Possibly it might be of interest to enlarge a little on the early car electrics mentioned in the first part of the letter from your Kenya correspondent, Mr. Solly. As he mentions, the early CAV system did not employ a cutout, and the dynamo ran as a motor, when the engine speed dropped below its “motoring” speed. However it did not try to drive the engine! In the pulley was incorporated a free wheel, just like a pedal cycle back sprocket. This was arranged to make quite a racket, to remind one to switch it off when leaving the car—all these systems had a switch incorporated, there being no other way of disconnecting the dynamo from the battery. I think Mr. Solly must mean the current flowed back from the battery to the dynamo, this certainly does not run backwards—the engine would not take kindly to such antics!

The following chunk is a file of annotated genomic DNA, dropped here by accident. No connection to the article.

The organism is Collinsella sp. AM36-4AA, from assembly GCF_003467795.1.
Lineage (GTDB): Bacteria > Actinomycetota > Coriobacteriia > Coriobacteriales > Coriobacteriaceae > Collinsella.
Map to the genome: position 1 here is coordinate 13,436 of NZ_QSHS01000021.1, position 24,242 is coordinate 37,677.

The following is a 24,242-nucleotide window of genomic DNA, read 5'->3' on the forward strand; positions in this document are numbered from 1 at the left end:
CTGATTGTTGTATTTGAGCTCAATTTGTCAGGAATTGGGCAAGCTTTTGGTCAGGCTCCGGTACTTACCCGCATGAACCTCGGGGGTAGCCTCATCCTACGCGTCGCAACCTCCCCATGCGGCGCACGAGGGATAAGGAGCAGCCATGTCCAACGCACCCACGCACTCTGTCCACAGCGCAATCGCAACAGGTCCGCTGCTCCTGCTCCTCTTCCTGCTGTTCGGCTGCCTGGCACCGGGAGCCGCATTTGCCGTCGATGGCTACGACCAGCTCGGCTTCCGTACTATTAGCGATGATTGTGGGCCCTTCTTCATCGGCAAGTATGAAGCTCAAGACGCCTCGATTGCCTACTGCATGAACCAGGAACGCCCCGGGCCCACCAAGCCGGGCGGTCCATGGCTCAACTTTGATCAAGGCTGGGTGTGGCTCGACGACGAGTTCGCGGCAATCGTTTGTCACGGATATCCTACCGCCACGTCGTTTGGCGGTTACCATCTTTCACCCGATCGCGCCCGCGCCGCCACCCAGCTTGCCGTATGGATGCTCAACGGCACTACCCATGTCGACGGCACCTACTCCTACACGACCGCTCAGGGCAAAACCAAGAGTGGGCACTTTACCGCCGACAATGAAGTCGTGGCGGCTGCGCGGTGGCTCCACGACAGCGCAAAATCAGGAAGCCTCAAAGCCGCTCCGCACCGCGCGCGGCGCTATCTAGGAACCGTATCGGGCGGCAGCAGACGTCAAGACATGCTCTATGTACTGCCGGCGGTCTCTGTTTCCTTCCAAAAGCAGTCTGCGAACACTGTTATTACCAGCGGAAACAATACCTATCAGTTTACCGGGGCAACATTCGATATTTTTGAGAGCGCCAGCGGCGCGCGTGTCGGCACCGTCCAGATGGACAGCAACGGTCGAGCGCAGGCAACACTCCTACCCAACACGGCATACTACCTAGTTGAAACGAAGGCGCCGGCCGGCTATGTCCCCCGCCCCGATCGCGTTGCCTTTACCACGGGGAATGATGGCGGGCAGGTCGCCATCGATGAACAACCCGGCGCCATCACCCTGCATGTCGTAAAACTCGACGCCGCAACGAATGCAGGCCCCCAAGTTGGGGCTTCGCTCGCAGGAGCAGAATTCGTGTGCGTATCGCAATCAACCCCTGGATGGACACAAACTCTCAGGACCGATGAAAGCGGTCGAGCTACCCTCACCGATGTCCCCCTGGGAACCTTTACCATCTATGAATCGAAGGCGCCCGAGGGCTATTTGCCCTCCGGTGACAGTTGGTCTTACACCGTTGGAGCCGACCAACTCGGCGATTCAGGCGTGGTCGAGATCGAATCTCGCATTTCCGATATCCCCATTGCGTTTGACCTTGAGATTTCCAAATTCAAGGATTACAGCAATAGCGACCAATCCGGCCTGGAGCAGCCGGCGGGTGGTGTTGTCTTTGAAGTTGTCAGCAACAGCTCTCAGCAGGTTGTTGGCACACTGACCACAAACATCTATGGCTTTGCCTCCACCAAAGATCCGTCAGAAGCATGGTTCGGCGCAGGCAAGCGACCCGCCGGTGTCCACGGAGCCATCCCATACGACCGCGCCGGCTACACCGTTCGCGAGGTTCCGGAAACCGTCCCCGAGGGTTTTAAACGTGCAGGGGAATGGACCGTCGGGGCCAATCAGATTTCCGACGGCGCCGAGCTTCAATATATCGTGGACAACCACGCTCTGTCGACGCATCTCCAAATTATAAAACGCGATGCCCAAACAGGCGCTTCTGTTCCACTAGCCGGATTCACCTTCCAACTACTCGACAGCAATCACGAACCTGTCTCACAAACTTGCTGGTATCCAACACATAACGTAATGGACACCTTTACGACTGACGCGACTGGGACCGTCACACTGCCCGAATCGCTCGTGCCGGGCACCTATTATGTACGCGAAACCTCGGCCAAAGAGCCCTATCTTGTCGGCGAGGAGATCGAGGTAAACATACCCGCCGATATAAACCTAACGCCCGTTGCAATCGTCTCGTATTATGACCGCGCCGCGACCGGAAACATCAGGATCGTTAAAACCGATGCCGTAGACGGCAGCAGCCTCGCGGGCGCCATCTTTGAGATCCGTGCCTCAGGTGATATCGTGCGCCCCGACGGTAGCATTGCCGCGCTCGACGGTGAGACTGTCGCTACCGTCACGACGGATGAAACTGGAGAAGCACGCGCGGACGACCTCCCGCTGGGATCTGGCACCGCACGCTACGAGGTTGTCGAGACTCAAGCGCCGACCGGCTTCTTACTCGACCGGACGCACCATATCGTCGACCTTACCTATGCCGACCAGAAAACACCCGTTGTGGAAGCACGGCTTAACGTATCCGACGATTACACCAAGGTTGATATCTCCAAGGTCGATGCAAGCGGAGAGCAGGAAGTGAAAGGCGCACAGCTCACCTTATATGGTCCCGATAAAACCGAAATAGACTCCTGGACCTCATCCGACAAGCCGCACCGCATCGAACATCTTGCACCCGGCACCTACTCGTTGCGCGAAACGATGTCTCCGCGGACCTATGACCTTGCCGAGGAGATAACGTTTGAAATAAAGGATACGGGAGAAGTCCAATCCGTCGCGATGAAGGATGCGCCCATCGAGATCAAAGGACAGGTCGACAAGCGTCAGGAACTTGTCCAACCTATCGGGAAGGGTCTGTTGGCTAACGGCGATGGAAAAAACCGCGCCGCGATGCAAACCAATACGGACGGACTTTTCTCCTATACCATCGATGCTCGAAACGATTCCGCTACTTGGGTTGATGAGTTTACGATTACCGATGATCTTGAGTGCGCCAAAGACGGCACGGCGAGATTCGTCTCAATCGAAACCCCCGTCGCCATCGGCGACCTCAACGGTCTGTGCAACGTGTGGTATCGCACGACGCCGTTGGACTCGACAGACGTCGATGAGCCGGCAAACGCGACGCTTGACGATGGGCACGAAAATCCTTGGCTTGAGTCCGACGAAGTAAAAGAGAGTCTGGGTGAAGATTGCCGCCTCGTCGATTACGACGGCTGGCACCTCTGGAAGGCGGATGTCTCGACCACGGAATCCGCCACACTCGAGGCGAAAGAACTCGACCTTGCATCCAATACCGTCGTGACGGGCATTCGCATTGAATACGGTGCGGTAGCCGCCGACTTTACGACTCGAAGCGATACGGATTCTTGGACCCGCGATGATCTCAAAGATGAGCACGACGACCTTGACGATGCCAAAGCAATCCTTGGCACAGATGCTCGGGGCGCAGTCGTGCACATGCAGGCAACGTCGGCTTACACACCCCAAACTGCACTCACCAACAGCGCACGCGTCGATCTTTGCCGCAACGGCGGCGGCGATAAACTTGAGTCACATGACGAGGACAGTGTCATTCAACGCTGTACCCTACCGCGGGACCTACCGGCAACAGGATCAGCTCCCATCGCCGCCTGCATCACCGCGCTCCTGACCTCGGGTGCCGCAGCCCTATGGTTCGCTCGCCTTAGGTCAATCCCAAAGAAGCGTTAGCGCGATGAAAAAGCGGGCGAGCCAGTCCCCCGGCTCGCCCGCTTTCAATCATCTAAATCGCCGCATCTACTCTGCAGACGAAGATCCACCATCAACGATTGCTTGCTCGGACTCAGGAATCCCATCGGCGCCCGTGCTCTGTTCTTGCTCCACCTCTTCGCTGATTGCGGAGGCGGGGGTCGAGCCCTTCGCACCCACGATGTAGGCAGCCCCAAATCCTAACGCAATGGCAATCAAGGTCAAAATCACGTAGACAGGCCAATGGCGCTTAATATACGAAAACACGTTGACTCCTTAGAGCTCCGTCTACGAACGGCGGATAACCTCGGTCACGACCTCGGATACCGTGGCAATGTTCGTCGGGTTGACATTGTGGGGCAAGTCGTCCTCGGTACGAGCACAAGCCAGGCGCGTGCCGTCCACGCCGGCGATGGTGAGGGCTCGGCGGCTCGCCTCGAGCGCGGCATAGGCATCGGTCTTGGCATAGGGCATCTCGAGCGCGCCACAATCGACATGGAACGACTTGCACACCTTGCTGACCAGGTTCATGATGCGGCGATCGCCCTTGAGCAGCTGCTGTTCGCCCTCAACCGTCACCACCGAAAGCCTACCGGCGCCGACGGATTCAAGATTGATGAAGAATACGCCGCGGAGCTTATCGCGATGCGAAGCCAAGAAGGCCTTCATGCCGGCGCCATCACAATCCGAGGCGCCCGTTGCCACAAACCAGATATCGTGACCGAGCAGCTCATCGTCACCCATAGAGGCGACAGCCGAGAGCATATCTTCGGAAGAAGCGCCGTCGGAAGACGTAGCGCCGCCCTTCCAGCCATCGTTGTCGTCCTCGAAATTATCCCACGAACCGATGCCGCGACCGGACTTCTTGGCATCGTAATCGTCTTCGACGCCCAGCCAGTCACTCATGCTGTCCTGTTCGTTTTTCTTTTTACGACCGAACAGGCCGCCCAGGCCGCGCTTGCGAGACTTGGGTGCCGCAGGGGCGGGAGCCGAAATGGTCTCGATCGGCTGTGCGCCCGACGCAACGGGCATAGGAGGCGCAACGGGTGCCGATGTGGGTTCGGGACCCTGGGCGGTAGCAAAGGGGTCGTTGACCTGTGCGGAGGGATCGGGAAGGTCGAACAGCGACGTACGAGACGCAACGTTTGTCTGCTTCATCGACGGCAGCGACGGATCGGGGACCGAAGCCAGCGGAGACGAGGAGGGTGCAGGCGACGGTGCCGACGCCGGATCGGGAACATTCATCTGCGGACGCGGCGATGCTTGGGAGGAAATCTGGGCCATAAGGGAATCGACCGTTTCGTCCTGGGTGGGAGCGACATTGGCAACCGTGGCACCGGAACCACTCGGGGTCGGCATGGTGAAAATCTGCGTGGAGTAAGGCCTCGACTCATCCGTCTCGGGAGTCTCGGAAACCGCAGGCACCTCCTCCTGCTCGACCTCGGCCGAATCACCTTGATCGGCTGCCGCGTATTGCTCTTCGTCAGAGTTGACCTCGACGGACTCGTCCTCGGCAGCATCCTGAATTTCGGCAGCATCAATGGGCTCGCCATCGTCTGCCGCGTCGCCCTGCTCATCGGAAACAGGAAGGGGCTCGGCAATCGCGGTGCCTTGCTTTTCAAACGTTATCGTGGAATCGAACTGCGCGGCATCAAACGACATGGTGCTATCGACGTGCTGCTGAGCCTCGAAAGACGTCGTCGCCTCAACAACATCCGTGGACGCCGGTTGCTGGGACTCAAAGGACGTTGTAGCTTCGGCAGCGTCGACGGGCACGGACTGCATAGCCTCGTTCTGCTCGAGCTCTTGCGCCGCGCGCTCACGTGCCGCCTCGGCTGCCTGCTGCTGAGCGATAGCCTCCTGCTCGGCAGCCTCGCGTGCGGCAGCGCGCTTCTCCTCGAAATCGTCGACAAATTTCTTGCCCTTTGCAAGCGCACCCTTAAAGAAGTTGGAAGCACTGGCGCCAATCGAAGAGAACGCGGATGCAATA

I was surprised to read that the Wolseley mentioned, in spite of having all the electric lighting and charging gear, did not have an electric starter. In 1914 this was CAV’s latest device. It consisted of a motor-version of their generator, with an epicyclic reduction incorporated in the front end, which was mounted about half-way back down the chassis, from whence a long shaft ran forward to terminate in a leather-faced flat pulley, which for the purpose of rotating the engine, was held in contact with the periphery of the flywheel by a pedal usually to the left of the clutch. Having thus engaged the drive, one then pushed a switch of substantial proportions, which one hoped then persuaded the motor to turn the engine. In fact with cars with a fairly low compression-ratio, such as our 1914 sleeve-valve Daimler, it works very well, and there is never the problem of being at top-dead-centre as can occur with four-cylinder cars using compressed air starters.
R. J. Evans.